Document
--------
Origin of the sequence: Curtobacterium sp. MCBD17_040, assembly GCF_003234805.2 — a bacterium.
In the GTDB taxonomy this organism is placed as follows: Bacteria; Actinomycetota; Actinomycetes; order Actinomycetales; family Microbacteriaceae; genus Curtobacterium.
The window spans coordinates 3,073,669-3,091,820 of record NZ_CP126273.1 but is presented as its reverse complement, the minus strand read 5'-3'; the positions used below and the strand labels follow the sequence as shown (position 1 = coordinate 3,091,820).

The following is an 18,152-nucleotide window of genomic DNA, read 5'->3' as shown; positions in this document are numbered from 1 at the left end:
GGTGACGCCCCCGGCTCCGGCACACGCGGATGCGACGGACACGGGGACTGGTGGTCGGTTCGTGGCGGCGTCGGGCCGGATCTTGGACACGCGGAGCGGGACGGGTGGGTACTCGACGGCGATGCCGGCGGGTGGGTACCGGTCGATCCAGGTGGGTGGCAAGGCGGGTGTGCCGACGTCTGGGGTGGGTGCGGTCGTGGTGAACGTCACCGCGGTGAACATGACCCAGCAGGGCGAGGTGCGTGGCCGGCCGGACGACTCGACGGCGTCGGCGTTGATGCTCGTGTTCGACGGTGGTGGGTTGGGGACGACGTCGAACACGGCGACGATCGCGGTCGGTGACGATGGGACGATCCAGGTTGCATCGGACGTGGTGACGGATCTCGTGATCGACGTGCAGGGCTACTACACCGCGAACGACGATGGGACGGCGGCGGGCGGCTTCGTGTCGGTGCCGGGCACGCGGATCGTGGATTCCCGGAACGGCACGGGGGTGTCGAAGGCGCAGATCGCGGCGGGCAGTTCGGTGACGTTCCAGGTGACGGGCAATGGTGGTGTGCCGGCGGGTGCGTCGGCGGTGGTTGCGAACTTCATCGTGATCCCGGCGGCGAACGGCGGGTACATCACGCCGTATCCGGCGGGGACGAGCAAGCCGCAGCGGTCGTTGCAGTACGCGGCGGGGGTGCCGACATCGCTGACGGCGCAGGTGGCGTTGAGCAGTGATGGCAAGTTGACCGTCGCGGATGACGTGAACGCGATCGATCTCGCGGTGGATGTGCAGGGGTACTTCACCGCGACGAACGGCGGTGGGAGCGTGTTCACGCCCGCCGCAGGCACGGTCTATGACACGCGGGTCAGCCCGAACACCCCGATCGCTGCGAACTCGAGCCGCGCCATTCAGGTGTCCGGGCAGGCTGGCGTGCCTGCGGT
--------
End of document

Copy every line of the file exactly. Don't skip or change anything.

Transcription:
Origin of the sequence: Curtobacterium sp. MCBD17_040, assembly GCF_003234805.2 — a bacterium.
In the GTDB taxonomy this organism is placed as follows: Bacteria; Actinomycetota; Actinomycetes; order Actinomycetales; family Microbacteriaceae; genus Curtobacterium.
The window spans coordinates 3,073,669-3,091,820 of record NZ_CP126273.1 but is presented as its reverse complement, the minus strand read 5'-3'; the positions used below and the strand labels follow the sequence as shown (position 1 = coordinate 3,091,820).

The following is an 18,152-nucleotide window of genomic DNA, read 5'->3' as shown; positions in this document are numbered from 1 at the left end:
GGTGACGCCCCCGGCTCCGGCACACGCGGATGCGACGGACACGGGGACTGGTGGTCGGTTCGTGGCGGCGTCGGGCCGGATCTTGGACACGCGGAGCGGGACGGGTGGGTACTCGACGGCGATGCCGGCGGGTGGGTACCGGTCGATCCAGGTGGGTGGCAAGGCGGGTGTGCCGACGTCTGGGGTGGGTGCGGTCGTGGTGAACGTCACCGCGGTGAACATGACCCAGCAGGGCGAGGTGCGTGGCCGGCCGGACGACTCGACGGCGTCGGCGTTGATGCTCGTGTTCGACGGTGGTGGGTTGGGGACGACGTCGAACACGGCGACGATCGCGGTCGGTGACGATGGGACGATCCAGGTTGCATCGGACGTGGTGACGGATCTCGTGATCGACGTGCAGGGCTACTACACCGCGAACGACGATGGGACGGCGGCGGGCGGCTTCGTGTCGGTGCCGGGCACGCGGATCGTGGATTCCCGGAACGGCACGGGGGTGTCGAAGGCGCAGATCGCGGCGGGCAGTTCGGTGACGTTCCAGGTGACGGGCAATGGTGGTGTGCCGGCGGGTGCGTCGGCGGTGGTTGCGAACTTCATCGTGATCCCGGCGGCGAACGGCGGGTACATCACGCCGTATCCGGCGGGGACGAGCAAGCCGCAGCGGTCGTTGCAGTACGCGGCGGGGGTGCCGACATCGCTGACGGCGCAGGTGGCGTTGAGCAGTGATGGCAAGTTGACCGTCGCGGATGACGTGAACGCGATCGATCTCGCGGTGGATGTGCAGGGGTACTTCACCGCGACGAACGGCGGTGGGAGCGTGTTCACGCCCGCCGCAGGCACGGTCTATGACACGCGGGTCAGCCCGAACACCCCGATCGCTGCGAACTCGAGCCGCGCCATTCAGGTGTCCGGGCAGGCTGGCGTGCCTGCGGT